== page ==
The City of Honey operates on a simple duality: the wonderment of a child’s imagination vs. the crushing reality of life in areas reeling from the grips of violent extremism. We open on a young boy in the used wreck of a car. As we accompany him, he takes us on a role-playing journey through his imagination, where he serves as both taxi driver and world famous singer (any line of employment offering a chance for escapism). The filming techniques throughout are simple yet effective, with the beginning, middle and end incredibly poignant in their own ways.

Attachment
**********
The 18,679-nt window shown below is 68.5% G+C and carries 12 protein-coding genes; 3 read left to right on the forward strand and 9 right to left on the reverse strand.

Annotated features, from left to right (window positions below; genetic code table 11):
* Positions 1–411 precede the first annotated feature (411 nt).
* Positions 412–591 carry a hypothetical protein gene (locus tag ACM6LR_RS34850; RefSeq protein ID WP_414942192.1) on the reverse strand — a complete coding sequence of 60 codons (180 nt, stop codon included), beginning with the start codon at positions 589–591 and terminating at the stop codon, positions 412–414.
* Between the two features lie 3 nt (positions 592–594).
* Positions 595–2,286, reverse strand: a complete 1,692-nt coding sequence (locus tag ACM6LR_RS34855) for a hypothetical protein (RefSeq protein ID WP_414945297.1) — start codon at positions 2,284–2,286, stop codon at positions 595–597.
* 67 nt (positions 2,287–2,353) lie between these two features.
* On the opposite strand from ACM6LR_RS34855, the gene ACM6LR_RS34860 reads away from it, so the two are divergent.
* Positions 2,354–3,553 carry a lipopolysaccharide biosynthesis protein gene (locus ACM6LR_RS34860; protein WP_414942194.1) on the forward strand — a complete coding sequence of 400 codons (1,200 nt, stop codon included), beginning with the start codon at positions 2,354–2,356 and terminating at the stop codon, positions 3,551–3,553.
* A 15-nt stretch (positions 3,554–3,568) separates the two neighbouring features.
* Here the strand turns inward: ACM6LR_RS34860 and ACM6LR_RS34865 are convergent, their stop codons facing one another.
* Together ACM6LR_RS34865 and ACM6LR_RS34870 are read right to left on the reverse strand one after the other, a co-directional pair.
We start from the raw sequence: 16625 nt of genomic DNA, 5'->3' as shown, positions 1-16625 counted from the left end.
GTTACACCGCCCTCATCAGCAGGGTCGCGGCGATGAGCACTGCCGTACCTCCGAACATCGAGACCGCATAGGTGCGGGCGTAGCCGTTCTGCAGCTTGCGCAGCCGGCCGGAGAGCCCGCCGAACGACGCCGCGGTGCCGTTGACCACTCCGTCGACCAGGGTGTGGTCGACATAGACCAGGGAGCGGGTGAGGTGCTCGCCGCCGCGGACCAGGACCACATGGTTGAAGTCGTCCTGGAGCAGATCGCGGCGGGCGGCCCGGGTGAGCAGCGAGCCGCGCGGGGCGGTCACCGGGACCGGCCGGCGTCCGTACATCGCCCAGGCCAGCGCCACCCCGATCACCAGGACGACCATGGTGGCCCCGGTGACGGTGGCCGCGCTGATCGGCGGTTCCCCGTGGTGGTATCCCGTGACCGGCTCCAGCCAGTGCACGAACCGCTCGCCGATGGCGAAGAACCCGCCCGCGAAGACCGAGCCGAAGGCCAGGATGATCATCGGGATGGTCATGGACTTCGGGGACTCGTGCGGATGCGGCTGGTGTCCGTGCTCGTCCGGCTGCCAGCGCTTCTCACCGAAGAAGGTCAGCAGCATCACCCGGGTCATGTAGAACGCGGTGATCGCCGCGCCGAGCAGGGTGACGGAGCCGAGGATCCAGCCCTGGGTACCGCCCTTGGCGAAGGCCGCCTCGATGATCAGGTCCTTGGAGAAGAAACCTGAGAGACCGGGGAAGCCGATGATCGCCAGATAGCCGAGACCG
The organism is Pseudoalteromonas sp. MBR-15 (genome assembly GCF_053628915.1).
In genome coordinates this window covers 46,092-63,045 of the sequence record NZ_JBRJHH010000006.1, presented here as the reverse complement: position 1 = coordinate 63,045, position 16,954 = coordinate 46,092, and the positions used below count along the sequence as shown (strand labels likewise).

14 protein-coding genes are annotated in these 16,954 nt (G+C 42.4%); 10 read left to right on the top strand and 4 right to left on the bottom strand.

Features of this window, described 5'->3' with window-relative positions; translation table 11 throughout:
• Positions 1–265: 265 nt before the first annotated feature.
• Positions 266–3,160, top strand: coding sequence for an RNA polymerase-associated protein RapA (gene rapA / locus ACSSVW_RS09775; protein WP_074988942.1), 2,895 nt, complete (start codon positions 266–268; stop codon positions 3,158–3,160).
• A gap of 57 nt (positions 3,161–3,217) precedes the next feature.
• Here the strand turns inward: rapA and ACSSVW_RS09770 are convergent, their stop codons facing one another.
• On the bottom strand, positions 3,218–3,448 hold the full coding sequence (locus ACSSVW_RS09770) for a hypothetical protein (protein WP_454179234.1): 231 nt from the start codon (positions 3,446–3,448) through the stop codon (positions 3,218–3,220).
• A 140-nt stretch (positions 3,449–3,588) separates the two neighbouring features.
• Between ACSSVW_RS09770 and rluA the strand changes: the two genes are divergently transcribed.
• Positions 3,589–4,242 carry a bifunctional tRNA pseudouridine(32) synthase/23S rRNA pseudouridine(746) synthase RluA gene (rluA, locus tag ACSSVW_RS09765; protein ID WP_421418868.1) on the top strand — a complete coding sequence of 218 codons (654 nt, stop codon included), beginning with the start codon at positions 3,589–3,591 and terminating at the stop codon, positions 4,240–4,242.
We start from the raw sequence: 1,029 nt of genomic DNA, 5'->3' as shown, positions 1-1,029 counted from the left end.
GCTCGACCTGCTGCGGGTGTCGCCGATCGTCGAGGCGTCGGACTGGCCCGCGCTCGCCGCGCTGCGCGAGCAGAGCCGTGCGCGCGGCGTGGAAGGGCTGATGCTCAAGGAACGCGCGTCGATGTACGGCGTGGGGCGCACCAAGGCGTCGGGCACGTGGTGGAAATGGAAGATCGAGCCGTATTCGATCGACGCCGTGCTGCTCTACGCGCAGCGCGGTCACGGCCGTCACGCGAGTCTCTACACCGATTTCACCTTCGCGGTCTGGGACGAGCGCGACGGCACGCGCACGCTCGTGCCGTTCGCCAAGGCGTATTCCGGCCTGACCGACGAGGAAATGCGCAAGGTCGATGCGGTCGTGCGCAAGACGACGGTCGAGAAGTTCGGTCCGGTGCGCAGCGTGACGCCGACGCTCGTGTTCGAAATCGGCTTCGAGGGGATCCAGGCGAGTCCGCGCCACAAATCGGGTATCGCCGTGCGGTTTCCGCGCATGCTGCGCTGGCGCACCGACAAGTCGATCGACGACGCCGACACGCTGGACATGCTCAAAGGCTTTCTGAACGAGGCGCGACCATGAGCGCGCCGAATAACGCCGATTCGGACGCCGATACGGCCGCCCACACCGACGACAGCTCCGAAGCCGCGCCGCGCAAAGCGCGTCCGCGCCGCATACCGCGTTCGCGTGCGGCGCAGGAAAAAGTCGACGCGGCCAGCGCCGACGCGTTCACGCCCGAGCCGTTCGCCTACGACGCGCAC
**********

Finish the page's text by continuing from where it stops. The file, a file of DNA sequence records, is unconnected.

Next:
The City of Honey should be noted for the impressive performances director Moein Ruholami manages to coax out of the film’s two child stars. Hasan Khoshhalat and Paria Nikomanesh’s humour and imagination do a fantastic job of pulling the viewer in and act as a smokescreen for the terrible reality that exists outside the safety of the car. The opening section of the film views with an easy naturalism that could hint at moments of improvisation from the child stars. The two children are a joy to watch, with Hasah Khoshhalat’s young taxi driver particularly endearing. Despite the young child’s exuberance, clues in the script hint at the oppressiveness of the world around him, whether it be his asking, “we’re late, how will we cross the boarder?”, or his naïve assertion to his playmate that the intruders in their community are safe, as “it’s okay, they are our friends”. In contrast, Paria Nikomanesh’s young female character appears slightly older and subtly more world weary. As she stares glassy-eyed into the distance, she is asked by her companion, “where are you?” causing her to snap back into her reality (albeit playing make believe in the husk of a broken down car). For her, escapism no longer comes so easily.